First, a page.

Continuous SpHb provides real-time visibility to changes, or lack of changes, in haemoglobin between invasive blood samples
Limitations of Traditional Methods Alone
Without SpHb, clinicians are often limited to invasive blood samples, which provide intermittent and delayed laboratory haemoglobin results
Value of SpHb Monitoring
SpHb can be used in conjunction with traditional laboratory methods to obtain real-time visibility to changes, or lack of changes, in haemoglobin between invasive blood samples
SpHb trend monitoring may provide additional insight between invasive blood samples when:
- > The SpHb trend is stable and the clinician may otherwise think haemoglobin is dropping
- > The SpHb trend is rising and the clinician may otherwise think haemoglobin is not rising fast enough
- > The SpHb trend is dropping and the clinician may otherwise think haemoglobin is stable
SpHb was retrospectively obtained for the surgical case shown below, in which clinicians could not assess the haemoglobin trend between invasive blood samples during the procedure1
Studies have shown that SpHb may help clinicians reduce blood transfusions in both low and high blood loss surgeries2,3
- > A prospective cohort study of 106 neurosurgical patients found that adding SpHb monitoring to standard-of-care blood management resulted in decreased blood utilisation in high-blood-loss neurosurgery, while also facilitating earlier transfusions3*
Clinical decisions regarding red blood cell transfusions should be based on the clinician’s judgment considering among other factors: patient condition, continuous SpHb monitoring, and laboratory diagnostic tests using blood samples.
* Study Protocol: The transfusion threshold of 10g/dL was predetermined by the study protocol and may not be appropriate for all patients. The blood sampling technique was the same for patients in both the control and the test group. Arterial blood was drawn from a 20 gauge radial artery cannula into 2mL ethylenediaminetetraacetic acid collection tubes, thoroughly mixed then sent immediately to the central lab for analysis by a haematology analyser. The reference laboratory device used for haemoglobin measurements in the study was a Coulter GEN-S Hematology Analyzer.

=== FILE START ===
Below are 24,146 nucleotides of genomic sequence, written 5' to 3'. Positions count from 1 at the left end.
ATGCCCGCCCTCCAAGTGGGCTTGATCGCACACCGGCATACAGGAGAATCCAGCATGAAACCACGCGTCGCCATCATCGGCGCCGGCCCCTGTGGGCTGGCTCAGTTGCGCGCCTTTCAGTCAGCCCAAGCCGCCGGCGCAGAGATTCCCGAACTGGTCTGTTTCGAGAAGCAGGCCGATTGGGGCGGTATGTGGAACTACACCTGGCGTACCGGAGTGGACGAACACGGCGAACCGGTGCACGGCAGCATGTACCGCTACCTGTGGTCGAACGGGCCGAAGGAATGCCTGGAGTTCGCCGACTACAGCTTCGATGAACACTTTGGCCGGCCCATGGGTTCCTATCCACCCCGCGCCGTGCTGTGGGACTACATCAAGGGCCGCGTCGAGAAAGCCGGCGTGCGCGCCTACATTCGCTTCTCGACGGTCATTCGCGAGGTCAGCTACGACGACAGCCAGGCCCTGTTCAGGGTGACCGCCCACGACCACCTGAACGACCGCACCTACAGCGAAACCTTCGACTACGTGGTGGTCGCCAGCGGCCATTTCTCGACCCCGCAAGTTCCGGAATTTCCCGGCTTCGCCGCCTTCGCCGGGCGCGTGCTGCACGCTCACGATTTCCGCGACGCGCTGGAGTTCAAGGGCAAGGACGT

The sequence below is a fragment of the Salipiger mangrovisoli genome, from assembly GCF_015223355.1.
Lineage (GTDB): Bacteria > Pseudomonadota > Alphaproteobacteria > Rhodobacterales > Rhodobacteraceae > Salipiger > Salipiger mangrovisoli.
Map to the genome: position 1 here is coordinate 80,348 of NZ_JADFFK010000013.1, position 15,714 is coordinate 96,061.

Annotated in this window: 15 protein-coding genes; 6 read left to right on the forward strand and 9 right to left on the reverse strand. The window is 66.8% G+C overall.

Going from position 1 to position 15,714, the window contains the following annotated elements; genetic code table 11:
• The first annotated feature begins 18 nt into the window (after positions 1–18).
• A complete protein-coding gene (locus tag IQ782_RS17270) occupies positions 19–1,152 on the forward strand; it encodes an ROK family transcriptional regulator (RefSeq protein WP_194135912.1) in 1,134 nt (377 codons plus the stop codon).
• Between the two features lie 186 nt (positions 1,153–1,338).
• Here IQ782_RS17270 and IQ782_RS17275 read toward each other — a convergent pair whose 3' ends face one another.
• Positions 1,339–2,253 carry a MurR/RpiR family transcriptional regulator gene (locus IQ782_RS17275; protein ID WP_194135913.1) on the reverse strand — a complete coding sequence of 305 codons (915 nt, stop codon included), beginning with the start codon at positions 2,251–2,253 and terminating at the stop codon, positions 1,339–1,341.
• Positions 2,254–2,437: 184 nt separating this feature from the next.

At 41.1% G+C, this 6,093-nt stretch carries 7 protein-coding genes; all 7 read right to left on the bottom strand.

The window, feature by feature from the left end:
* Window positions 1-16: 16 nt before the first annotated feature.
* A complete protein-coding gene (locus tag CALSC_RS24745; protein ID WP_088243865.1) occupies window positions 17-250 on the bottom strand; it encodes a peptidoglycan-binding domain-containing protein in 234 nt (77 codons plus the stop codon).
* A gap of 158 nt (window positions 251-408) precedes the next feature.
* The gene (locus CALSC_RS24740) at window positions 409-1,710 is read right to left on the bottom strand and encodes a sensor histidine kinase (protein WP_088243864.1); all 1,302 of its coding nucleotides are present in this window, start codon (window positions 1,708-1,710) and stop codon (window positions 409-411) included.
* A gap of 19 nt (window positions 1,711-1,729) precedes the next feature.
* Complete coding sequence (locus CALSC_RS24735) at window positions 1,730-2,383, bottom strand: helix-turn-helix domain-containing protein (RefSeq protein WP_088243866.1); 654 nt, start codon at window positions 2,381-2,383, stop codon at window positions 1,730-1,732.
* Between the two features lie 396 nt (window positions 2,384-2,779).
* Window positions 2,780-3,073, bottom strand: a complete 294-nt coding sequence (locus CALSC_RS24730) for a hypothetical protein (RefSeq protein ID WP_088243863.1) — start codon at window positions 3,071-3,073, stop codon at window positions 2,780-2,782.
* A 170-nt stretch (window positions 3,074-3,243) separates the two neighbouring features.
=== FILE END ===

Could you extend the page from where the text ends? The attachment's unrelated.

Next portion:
SpHb Monitoring Across the Continuum of Care
Monitoring haemoglobin continuously and noninvasively through different care areas
Upgradable rainbow SET™ Technology Platform
Masimo rainbow SET is a noninvasive monitoring platform featuring Masimo SET® Measure-through Motion and Low Perfusion™ pulse oximetry with the option to measure multiple additional parameters
- > Oxygen Saturation (SpO2)
- > Pulse Rate (PR)
- > Perfusion Index (Pi)
- > Pleth Variability Index (PVi®)
- > Oxygen Content (SpOC™)
- > Oxygen Reserve Index™ (ORi™)
- > Total Haemoglobin (SpHb)
- > Methaemoglobin (SpMet®)
- > Carboxyhaemoglobin (SpCO®)
- > Acoustic Respiration Rate (RRa®)
- > Respiration Rate from the Pleth (RRp™)
- 1 Peiris P. et al. Proceeding for the Society for the Advancement of Blood Medicine 2010 Annual Meeting. Abs 4091.
- 2 Ehrenfeld et al. J Blood Disorders Transf. 2014. 5:9.
- 3 Awada WN et al. J Clin Monit Comput. DOI 10.1007/s10877-015-9660-4.
- > Click here for available SpHb studies.
- > Click here to receive more information about noninvasive and continuous SpHb.
Noninvasive and Continuous Haemoglobin (SpHb) Monitoring
SpHb monitoring is not intended to replace laboratory blood testing. Blood samples should be analysed by laboratory instruments prior to clinical decision making.
For professional use. See instructions for use for full prescribing information, including indications, contraindications, warnings, and precautions.
Rad-97™ has obtained CE Marking. Not available in the U.S. Rad-97 is not licensed for sale in Canada.